Instead of waiting for the government, a nonprofit has created its own citizen rent registry.
If you've looked for an apartment in Montreal recently, you're probably all-too-familiar with rising rents, line-ups for apartment visits and the general feeling of helplessness that comes with living through a housing crisis.
But a Quebec nonprofit is trying to put the agency back into the hands of local renters. La Base, an organization that works to create, operate and support open data projects, has built a citizens' rent registry, providing the public with a place to review rent prices online before committing to a lease.
Tenants who are already locked into a lease can log their own rent on an interactive map in order to inform potential future tenants in the same unit, building or neighbourhood. You'll also find tenant rights Q&As built into the site.
How do I use the registry?
Anyone can go to the Registre Des Loyers website and anonymously add their lease information to the registry. This means your rent will become publicly available data that the public can see as they explore the interactive map.
Quebec law does not place a cap on how much landlords can increase rent between leases. However, the landlord is obligated to show tenants the lowest rent paid in the last 12 months before they sign the rental agreement.
If you don't agree with the price, you can bring your case to the Tribunal administratif du logement (TAL) to fix the rent guided by a calculation based on previous rent prices. But, as the TAL explains on its calculation form, "the amounts provided by the landlord have not been verified by the Housing Authority and are the sole responsibility of the landlord."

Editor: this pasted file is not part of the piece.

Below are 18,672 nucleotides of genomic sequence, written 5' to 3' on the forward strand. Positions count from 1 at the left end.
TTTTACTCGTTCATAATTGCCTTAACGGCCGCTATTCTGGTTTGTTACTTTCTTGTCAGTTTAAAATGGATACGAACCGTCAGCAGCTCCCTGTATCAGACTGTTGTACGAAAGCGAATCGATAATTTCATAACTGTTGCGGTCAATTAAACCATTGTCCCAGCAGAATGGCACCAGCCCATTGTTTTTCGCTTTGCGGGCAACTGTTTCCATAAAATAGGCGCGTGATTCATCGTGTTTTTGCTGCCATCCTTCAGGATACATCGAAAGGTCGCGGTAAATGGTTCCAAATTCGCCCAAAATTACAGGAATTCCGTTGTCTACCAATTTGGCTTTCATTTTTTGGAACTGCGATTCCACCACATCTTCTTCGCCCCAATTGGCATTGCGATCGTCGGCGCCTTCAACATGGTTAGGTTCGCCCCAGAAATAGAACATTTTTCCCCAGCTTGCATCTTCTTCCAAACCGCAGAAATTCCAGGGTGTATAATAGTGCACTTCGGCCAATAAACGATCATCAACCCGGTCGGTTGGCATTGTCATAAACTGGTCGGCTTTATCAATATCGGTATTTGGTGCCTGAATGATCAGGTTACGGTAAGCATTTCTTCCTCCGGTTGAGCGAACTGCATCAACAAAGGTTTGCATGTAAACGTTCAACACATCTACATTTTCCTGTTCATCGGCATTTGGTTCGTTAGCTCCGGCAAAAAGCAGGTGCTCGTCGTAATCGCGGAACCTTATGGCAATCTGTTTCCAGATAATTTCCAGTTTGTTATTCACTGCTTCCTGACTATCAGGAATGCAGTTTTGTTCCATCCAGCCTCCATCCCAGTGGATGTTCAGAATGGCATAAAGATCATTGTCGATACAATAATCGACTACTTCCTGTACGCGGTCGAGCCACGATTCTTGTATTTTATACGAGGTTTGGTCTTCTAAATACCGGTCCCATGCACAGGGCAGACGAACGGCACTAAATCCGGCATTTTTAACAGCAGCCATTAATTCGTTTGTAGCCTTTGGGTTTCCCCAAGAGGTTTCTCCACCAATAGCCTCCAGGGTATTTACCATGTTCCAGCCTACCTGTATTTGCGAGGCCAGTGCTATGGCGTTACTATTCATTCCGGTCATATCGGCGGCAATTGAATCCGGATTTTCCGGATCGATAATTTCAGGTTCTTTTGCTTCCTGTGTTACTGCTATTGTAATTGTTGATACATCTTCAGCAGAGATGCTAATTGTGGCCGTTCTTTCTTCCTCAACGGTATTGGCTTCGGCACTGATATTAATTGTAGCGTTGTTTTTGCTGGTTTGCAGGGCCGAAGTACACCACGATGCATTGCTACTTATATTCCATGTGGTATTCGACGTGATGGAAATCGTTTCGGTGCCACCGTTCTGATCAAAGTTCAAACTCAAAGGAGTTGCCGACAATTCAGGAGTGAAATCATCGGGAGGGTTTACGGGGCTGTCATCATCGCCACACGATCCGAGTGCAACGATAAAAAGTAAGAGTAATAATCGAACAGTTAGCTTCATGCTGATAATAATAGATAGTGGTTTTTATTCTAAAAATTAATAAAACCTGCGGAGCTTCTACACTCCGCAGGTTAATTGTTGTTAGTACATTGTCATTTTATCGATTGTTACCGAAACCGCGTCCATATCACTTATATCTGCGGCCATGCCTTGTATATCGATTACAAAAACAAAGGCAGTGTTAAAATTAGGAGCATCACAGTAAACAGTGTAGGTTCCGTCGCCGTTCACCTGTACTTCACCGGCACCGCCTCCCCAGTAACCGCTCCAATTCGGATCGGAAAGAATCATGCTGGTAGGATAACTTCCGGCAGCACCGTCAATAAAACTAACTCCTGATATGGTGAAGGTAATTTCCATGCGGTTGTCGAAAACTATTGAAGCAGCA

"In Quebec, the lowest price paid for a unit is what legal increases [are based on], but the party that provides this information is also the party that would benefit from lying about this information," said Adam Mongrain, director of La Base.
"Someone knows exactly how to price it to get the maximum amount of money, and the other person does not have all the information to negotiate properly [...] So having this information in Quebec is especially useful."
The registry creates "transparency," Mongrain said.
Where did the idea for the registry come from?
Mongrain said the registry is not a new idea.
In June 2020, Québec solidaire MNA Andrés Fontecilla introduced a private member's bill asking the government to create a "Rent Register, which allows a lessee to know the rent paid in the last five years for a dwelling."
Just last month, the Regroupement des comités logement et associations de locataires du Québec called on the TAL to create a public rent registry amid "skyrocketing rents."
"Tenant advocacy groups have been making the case for a rental registry for a very long time now," Mongrain said.
"What we decided to do with the Registre Des Loyers is just not wait for the government and do it ourselves."
What is the ultimate goal of the registry?
Since launching in June, Mongrain said the registry has gotten upwards of 5,000 new lease submissions. Combined with the 6,000 leases already added during the testing phase, that makes for 11,000 publicly accessible rent prices or data points on the map.
"It means that people see the value and want to do something about the housing crisis," Mongrain said.
With more participation in the registry comes more comments in the comments field.
Mongrain gave the example of a Montrealer who wrote that they'd gone to court twice to keep their landlord from raising the rent from $1,500 a month to $3,000 — a 100% increase.
"We are hoping to influence consumer behaviours to incentivize good acting by actors in the market," Mongrain said.
"As people provide more and more information, and as more and more people sign up for the rental registry, it becomes something to keep in mind if you are someone who rents out units because there's a fair chance that the people we are renting out to know their rights and have access to or will access the rental registry."
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